Hyoid Bone Fracture?

I was wondering how many people here has a fracture on the Hyoid bone and what the implications of it may be? Is an ENT the best kind of doctor to consult with on that or perhaps other kind of doctors?

Fractured hyoid bone is quite rare I think- I've only read about it happening when someone's strangled! I would think there'd be problems with the airway if it was fractured? I know that people on here have had hyoid bone issues, but it's usually from elongated bones. either the lesser of greater cornu of the hyoid, the processes sticking out either side of it. If they're long, they could be close to the neck vertebrae processes, so could compress blood vessels.

I'm presuming that an ENT would be the one to talk to about that- have you had something shown up on a scan?

Yeah I read up about it online and it seems to be rare outside of blunt trauma to the neck or things like strangulation indeed. I was kinda scared after reading it... not sure if mine is pretty much healed or if it hasn't caused much issues now that it likely wouldn't in the future. But knowing that it's been fractured that area may be more vulnerable to injury should I ever get into another auto accident or other type of trauma (and my auto accident wasn't really a direct front impact to the neck either; rather, my head hit and broke the right side window).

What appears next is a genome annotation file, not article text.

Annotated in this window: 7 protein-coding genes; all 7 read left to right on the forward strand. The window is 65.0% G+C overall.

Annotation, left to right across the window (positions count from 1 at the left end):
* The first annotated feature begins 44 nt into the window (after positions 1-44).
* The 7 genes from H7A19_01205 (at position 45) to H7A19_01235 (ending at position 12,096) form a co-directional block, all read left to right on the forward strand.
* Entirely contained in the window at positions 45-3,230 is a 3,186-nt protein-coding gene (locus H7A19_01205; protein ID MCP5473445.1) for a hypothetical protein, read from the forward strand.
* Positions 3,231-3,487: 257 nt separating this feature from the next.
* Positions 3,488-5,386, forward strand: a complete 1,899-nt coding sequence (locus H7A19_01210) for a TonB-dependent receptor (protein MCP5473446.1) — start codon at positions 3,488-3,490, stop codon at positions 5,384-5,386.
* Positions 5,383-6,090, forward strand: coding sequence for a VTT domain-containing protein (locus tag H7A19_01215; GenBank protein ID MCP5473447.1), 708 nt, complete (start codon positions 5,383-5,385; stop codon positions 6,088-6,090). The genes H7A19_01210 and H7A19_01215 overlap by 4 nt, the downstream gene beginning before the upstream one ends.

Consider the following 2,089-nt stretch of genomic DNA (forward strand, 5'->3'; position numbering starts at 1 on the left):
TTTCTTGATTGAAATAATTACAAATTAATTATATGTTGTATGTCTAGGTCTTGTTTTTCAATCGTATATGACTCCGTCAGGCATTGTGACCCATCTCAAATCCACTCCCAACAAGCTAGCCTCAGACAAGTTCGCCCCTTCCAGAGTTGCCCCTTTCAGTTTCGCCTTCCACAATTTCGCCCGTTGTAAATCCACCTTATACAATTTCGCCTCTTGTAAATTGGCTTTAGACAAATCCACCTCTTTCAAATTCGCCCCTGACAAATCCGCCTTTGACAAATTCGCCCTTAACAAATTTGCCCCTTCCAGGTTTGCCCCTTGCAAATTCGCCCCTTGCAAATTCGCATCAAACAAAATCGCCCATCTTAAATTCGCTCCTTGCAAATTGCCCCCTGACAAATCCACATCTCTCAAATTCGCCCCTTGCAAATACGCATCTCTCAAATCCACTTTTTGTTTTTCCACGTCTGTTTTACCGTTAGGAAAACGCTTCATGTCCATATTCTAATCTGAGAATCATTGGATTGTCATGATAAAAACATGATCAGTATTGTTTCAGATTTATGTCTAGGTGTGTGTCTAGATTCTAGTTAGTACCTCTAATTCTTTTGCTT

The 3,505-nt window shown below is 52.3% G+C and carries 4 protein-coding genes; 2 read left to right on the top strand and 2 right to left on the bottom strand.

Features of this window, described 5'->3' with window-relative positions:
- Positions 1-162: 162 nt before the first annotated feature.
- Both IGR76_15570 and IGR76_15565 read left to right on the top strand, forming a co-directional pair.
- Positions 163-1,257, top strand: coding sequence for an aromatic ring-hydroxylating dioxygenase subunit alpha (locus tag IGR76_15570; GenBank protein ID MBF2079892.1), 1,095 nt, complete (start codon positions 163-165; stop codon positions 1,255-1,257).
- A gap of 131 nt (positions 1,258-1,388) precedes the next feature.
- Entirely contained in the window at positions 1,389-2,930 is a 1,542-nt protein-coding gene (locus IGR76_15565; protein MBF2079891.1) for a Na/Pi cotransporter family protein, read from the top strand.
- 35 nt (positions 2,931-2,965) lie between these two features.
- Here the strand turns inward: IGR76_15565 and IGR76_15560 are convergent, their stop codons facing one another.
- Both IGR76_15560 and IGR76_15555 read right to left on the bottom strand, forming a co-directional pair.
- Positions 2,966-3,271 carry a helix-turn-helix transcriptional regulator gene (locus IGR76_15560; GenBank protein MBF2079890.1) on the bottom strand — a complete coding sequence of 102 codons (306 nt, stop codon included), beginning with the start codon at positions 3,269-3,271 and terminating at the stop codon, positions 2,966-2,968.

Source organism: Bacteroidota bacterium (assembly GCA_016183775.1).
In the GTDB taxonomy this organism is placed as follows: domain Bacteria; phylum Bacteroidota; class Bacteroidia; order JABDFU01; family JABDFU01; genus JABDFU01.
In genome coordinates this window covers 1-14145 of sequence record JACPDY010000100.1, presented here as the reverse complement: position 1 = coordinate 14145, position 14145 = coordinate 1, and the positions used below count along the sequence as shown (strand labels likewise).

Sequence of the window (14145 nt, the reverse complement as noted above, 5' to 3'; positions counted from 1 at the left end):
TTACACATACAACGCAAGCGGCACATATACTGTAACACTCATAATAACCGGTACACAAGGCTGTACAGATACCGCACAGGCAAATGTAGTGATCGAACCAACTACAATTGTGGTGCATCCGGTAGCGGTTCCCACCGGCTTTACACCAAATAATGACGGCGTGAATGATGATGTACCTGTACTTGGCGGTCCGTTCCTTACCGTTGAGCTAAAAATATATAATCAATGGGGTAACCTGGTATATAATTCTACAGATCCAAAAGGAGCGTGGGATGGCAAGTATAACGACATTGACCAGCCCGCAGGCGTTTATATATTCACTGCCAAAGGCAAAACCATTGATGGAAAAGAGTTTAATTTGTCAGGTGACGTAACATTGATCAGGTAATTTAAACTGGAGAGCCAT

It was my upper cervical chiropractor who alerted me to the fracture. He consulted with a radiologist for this. I've attached the 3D image. He said it's a non-union fracture. However, looking at the image now, I wonder if that really is a fracture, or just the way the body part of the bone join the horn would look like?